Background Breastfed infants follow a peculiar growth fashion characterized by a rapid weight gain in the first weeks of life, then followed by a fast decrease in growth rates, a capacity to self-regulate the sense of hungry and satiety, and a minor propensity towards overweight and obesity later on, in parallel with a better neurodevelopmental performance. Methods We searched studies investigating the relationship between the feeding mode in infancy and the energy balance, so the possible associations with total energy expenditure and intake regulation. We focused the research on the interaction with the neuropsychological development and the possible role of microbiome in determinating the normal generation and regular functioning of the brain through the so named “gut-brain axis”. Results Total energy expenditure (TEE) is different for breast-fed and formula-fed infants, in particular the feeding mode seems to affect the sleep organisation. Long-term breastfeeding, is one of the most studied factors of neurodevelopment, several studies reporting beneficial effects on child neuropsychological development. Probably this effect is modulated by genetic variations in fatty acid metabolism. Increasing data also showed that the intestinal microbiome exerts several functions which are able to influence neurodevelopment. Limitations There is considerable controversy over whether nutrition in early life has a long-term influence on neurodevelopment. Other studies are needed to confirm the association between breastfeeding and brain development. Conclusions The key points of energy disposal, the role and effects of the instestinal flora represent promising fields of investigation possibly leading to indications for the wide area of preventive medicine.

The first model of keeping energy balance and optimal psycho affective development : breastfed infants / C.V. Agostoni, A. Mazzocchi, L. Leone, V. Ciappolino, G. Delvecchio, A.C. Altamura, P. Brambilla. - In: JOURNAL OF AFFECTIVE DISORDERS. - ISSN 0165-0327. - 224(2017 Dec), pp. 10-15. [10.1016/j.jad.2017.01.001]

The first model of keeping energy balance and optimal psycho affective development : breastfed infants

C.V. Agostoni
Primo
;
A. Mazzocchi
Secondo
;
L. Leone;G. Delvecchio;A.C. Altamura
Penultimo
;
P. Brambilla
Ultimo
2017-12

Abstract

Background Breastfed infants follow a peculiar growth fashion characterized by a rapid weight gain in the first weeks of life, then followed by a fast decrease in growth rates, a capacity to self-regulate the sense of hungry and satiety, and a minor propensity towards overweight and obesity later on, in parallel with a better neurodevelopmental performance. Methods We searched studies investigating the relationship between the feeding mode in infancy and the energy balance, so the possible associations with total energy expenditure and intake regulation. We focused the research on the interaction with the neuropsychological development and the possible role of microbiome in determinating the normal generation and regular functioning of the brain through the so named “gut-brain axis”. Results Total energy expenditure (TEE) is different for breast-fed and formula-fed infants, in particular the feeding mode seems to affect the sleep organisation. Long-term breastfeeding, is one of the most studied factors of neurodevelopment, several studies reporting beneficial effects on child neuropsychological development. Probably this effect is modulated by genetic variations in fatty acid metabolism. Increasing data also showed that the intestinal microbiome exerts several functions which are able to influence neurodevelopment. Limitations There is considerable controversy over whether nutrition in early life has a long-term influence on neurodevelopment. Other studies are needed to confirm the association between breastfeeding and brain development. Conclusions The key points of energy disposal, the role and effects of the instestinal flora represent promising fields of investigation possibly leading to indications for the wide area of preventive medicine.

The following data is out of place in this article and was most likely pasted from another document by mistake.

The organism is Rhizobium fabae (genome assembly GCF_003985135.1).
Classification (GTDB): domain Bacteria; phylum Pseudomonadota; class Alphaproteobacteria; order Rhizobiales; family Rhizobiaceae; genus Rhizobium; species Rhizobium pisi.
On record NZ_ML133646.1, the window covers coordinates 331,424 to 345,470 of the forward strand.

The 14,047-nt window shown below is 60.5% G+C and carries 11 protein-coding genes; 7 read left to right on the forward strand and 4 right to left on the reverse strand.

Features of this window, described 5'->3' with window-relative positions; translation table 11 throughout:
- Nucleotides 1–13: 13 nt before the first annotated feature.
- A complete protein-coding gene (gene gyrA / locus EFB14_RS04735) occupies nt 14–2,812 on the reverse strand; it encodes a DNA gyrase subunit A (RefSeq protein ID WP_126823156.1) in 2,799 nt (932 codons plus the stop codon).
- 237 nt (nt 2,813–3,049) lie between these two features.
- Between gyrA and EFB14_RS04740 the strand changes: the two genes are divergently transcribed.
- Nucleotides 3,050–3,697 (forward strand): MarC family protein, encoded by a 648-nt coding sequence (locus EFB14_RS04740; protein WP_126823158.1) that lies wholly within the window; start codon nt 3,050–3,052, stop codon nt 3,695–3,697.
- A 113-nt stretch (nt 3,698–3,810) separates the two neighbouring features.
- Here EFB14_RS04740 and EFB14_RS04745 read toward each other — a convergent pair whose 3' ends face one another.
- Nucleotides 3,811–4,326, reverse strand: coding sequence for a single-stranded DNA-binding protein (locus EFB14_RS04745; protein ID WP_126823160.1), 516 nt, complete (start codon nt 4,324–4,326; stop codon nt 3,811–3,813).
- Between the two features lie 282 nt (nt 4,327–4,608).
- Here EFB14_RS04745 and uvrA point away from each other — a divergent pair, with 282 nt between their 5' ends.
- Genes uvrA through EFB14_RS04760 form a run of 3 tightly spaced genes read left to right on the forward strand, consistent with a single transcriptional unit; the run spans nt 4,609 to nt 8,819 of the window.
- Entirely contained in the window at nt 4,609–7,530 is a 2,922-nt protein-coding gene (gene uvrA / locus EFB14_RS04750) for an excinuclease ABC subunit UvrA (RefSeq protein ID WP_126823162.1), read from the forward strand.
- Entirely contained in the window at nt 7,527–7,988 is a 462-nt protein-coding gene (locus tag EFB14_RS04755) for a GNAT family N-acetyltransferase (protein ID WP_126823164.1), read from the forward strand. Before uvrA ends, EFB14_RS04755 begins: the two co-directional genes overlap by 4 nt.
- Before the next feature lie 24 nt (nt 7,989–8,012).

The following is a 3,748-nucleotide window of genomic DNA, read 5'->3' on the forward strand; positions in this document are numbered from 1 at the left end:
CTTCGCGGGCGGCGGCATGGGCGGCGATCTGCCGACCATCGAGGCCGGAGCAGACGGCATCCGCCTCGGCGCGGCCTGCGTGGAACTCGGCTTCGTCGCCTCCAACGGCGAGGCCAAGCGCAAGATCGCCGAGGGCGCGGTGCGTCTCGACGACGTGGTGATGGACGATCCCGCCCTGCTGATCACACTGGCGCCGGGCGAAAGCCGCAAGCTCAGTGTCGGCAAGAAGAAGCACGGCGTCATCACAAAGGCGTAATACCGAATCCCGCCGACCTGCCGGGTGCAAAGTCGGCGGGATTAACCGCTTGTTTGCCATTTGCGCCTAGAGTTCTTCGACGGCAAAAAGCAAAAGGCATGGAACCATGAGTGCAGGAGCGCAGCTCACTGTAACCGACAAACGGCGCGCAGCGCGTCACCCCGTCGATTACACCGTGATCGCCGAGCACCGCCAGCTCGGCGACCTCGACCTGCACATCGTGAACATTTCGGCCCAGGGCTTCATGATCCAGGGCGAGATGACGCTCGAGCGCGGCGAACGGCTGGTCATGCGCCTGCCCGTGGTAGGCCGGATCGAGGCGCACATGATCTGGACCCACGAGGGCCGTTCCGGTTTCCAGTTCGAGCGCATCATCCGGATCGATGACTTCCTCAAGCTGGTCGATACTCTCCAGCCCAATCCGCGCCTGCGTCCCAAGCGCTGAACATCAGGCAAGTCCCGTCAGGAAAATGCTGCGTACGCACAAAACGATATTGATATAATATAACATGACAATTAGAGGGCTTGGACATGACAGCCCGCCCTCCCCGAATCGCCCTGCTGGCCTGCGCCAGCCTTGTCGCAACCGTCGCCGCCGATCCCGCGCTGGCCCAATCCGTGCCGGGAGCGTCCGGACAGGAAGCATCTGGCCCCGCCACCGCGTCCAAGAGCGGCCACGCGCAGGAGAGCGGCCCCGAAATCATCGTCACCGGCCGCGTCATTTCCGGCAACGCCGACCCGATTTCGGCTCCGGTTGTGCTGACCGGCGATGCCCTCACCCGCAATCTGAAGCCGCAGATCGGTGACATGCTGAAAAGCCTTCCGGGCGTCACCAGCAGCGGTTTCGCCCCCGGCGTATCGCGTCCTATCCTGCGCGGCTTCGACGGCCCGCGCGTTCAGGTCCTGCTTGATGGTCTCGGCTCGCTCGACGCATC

breastfeeding; energy balance; microbiome; neuropsychological development
Settore MED/38 - Pediatria Generale e Specialistica
Settore MED/25 - Psichiatria
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Utilizza questo identificativo per citare o creare un link a questo documento: http://hdl.handle.net/2434/473332
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